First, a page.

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North Country marks Memorial Day with commemorations, parades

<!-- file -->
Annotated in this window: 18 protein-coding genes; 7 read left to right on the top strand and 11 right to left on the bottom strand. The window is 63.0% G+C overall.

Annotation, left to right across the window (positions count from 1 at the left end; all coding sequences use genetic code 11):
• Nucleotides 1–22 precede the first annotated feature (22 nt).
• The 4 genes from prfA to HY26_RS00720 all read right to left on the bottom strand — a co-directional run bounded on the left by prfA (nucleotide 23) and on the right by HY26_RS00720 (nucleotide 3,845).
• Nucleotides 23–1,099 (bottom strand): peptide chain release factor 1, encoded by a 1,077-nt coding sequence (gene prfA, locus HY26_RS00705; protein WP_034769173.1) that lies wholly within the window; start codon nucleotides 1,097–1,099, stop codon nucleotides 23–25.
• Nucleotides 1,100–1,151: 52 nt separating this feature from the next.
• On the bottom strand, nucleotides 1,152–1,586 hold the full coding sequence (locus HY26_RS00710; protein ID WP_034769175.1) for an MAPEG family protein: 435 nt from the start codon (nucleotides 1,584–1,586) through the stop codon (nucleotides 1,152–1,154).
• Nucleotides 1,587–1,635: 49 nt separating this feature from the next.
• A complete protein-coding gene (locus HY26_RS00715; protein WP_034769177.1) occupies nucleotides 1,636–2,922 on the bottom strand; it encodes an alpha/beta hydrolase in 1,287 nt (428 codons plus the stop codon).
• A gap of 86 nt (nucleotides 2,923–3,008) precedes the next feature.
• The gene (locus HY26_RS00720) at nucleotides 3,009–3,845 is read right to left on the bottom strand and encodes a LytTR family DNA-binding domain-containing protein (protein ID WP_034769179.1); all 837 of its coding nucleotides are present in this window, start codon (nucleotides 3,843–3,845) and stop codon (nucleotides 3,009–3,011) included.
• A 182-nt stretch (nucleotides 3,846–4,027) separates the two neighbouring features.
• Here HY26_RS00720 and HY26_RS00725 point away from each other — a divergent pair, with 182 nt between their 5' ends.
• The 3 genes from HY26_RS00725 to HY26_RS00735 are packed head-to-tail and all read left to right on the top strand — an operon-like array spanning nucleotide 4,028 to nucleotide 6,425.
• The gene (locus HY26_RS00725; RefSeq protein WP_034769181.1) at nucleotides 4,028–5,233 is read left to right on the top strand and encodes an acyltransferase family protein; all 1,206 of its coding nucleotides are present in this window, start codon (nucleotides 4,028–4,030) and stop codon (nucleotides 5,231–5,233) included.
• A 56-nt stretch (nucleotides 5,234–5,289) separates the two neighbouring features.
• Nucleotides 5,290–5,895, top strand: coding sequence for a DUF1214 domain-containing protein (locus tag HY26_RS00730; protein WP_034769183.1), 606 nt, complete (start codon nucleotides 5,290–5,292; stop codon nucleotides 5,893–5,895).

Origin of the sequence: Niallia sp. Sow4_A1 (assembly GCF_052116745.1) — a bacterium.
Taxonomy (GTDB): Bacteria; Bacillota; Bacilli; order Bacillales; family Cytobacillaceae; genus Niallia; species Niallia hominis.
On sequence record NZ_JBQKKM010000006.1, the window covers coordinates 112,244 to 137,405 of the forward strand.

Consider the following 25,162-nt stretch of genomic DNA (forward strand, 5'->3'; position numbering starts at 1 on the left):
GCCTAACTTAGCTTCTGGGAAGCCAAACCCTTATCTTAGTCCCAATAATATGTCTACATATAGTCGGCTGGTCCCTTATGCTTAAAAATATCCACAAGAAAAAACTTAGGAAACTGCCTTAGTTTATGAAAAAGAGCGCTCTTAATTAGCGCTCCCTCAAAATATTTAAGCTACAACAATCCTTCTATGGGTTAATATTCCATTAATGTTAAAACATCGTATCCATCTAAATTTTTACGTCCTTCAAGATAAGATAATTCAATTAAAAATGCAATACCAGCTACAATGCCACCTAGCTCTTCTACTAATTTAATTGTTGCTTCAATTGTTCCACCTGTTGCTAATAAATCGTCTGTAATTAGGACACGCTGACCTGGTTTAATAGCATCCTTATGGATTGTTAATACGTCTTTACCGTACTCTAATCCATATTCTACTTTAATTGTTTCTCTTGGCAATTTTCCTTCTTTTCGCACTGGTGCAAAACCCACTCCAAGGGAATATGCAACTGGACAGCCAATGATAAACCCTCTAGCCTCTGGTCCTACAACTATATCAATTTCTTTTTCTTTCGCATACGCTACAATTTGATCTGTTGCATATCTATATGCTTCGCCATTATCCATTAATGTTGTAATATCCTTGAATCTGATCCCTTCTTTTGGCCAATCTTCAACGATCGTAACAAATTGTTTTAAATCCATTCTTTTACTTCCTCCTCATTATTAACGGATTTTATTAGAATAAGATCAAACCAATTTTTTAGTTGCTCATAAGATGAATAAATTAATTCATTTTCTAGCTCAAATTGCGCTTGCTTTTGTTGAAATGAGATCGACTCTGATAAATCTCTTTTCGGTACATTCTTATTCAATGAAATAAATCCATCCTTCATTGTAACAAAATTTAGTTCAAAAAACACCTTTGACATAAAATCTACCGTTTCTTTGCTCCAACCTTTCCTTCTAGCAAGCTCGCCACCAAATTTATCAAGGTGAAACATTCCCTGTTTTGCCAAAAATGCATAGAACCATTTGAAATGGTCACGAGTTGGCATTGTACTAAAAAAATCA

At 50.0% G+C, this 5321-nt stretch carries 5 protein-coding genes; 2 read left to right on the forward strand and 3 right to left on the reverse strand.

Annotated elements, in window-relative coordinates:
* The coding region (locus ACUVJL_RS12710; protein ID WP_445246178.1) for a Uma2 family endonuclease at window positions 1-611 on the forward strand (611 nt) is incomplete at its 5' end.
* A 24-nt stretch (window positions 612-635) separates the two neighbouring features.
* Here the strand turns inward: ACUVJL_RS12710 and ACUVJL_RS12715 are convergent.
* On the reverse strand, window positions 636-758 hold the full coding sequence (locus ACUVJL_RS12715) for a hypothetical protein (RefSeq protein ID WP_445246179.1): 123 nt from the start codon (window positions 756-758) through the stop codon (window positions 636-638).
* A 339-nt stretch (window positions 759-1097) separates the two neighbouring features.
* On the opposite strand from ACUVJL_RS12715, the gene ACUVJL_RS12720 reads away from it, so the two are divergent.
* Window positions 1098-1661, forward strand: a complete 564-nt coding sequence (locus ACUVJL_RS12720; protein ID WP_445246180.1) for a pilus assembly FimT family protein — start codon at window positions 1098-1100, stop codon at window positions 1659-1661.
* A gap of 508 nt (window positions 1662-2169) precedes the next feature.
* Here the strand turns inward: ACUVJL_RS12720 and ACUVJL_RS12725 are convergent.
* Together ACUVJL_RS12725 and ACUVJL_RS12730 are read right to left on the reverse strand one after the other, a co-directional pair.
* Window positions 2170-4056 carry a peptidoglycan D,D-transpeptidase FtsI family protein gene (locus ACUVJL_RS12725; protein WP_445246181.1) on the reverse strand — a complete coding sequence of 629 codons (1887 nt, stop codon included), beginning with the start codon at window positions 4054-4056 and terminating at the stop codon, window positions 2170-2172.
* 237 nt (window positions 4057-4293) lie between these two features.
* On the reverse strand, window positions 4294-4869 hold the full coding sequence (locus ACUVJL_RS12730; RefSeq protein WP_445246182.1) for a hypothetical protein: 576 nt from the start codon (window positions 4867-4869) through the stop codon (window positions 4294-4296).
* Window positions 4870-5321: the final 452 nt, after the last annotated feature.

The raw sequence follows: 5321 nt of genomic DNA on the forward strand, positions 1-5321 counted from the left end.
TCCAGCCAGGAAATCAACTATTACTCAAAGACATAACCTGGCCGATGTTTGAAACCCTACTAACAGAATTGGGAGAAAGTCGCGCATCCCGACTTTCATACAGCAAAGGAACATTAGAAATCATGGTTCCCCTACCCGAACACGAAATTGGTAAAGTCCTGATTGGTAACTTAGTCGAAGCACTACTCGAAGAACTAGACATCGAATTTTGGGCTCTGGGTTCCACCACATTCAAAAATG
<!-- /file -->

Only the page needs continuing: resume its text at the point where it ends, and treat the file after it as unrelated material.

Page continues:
In many places, Memorial Day has become the unofficial kick-off to the summer season, a day to spend barbecuing with friends. However, Memorial Day still resonates as the day to recognize American soldiers who have fallen defending our country. Parades were held throughout the region last Sunday to honor soldiers who have given their lives for Americas freedoms. In Chazy, locals watched as Russell B. Childs of American Legion Post 769 led off the parade, followed by Boy Scouts, Girl Scouts, the Chazy Central Rural School Band, Shriners with their miniature-clown cars and, of course, veterans. Lori Salimando-Porter and her husband, Joe Porter, both retired military servicepersons, attended the event with their 2-year-old godson, Landon. Its a gift from God to be back here, said Salimando-Porter. [Memorial Day] is a small way to honor the men and women of the wars who have fought for the freedom of the U.S., including those [overseas] now, added Porter. Landon, however, was most anxious to make sure he had a prime spot staked out along the route in order to collect the maximum amount of candy. On Monday, drizzly gray skies ruled the day, reinforcing the more somber tone of observances taking place at churches, VFW and American Legion halls throughout the region. In Champlain, veterans from VFW Post 1418 of Champlain joined with members of American Legion Post 767 and their friends and families for a sober remembrance of fallen comrades. In the destiny of veterans, their souls go marching on, VFW commander Earl Robinson read as he addressed the group. The service continued with a reading of the names of members lost over the years, as well as the laying of the wreaths, a moment of silence and a gun salute. Although some may feel there is a lack of recognition on Memorial Day for sacrifices made by the armed forces, not all forget the meaning of the holiday, said Al Strack, commander of the American Legion. Certainly, the meaning is not lost to fellow veterans, he explained. Theres so much history the wars, the campaigns, agreed Robinson, who served in Asia and Germany. Its so hard to forget from our perspective. The meaning was also not lost on family members in attendance, especially in this time of war. Im here to show my support, explained Janet Hemingway, whose father served in Korea. Its more important now.

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